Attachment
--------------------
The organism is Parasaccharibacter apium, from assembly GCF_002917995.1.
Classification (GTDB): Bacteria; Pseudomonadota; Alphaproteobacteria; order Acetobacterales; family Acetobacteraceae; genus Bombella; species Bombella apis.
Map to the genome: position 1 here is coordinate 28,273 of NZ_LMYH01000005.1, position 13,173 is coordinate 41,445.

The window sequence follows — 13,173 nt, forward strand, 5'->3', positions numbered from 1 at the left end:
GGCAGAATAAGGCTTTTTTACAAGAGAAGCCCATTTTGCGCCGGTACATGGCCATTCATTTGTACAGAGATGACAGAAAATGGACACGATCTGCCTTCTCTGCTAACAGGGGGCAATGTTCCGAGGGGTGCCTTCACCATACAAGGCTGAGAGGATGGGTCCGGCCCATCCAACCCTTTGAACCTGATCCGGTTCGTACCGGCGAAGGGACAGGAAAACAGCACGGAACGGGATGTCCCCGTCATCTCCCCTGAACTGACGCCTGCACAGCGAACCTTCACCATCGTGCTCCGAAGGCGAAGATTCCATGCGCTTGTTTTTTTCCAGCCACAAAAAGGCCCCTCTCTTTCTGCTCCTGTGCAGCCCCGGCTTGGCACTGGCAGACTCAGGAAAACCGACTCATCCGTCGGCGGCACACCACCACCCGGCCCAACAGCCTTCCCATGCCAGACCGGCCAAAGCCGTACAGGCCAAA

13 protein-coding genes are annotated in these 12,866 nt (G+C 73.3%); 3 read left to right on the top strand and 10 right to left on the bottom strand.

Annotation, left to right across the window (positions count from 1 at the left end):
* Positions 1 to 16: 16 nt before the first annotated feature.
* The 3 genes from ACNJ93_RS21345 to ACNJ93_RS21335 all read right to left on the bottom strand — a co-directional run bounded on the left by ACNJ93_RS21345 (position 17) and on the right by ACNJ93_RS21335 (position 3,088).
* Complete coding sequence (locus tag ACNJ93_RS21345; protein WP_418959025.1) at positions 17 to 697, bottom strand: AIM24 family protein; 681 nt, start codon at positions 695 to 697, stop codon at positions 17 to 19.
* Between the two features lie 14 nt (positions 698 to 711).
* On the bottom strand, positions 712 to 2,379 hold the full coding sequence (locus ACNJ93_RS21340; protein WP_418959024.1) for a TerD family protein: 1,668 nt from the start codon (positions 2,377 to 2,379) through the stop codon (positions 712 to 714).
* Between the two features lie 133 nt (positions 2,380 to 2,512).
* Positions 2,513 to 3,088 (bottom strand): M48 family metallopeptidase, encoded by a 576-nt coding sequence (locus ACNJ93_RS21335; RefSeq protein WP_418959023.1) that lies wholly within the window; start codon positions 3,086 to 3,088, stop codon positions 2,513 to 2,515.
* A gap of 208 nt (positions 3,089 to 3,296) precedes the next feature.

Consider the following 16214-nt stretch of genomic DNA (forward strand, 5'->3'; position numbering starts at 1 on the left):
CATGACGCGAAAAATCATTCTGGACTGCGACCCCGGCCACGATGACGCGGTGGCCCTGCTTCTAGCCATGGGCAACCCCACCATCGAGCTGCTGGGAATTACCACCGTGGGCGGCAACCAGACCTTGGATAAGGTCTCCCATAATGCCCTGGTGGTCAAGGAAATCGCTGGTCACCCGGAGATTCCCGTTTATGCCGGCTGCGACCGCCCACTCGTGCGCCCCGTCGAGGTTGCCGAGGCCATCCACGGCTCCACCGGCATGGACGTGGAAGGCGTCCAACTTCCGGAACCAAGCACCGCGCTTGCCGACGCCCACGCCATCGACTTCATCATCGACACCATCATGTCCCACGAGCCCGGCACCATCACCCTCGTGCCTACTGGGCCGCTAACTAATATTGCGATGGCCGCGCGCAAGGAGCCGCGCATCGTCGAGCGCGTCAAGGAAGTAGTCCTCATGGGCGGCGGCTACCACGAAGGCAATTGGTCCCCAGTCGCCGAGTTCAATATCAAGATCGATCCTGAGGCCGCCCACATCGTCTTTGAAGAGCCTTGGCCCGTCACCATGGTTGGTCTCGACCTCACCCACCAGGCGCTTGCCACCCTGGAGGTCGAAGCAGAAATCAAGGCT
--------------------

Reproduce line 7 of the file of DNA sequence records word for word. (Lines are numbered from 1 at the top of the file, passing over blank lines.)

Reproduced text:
Annotation, left to right across the window (positions count from 1 at the left end):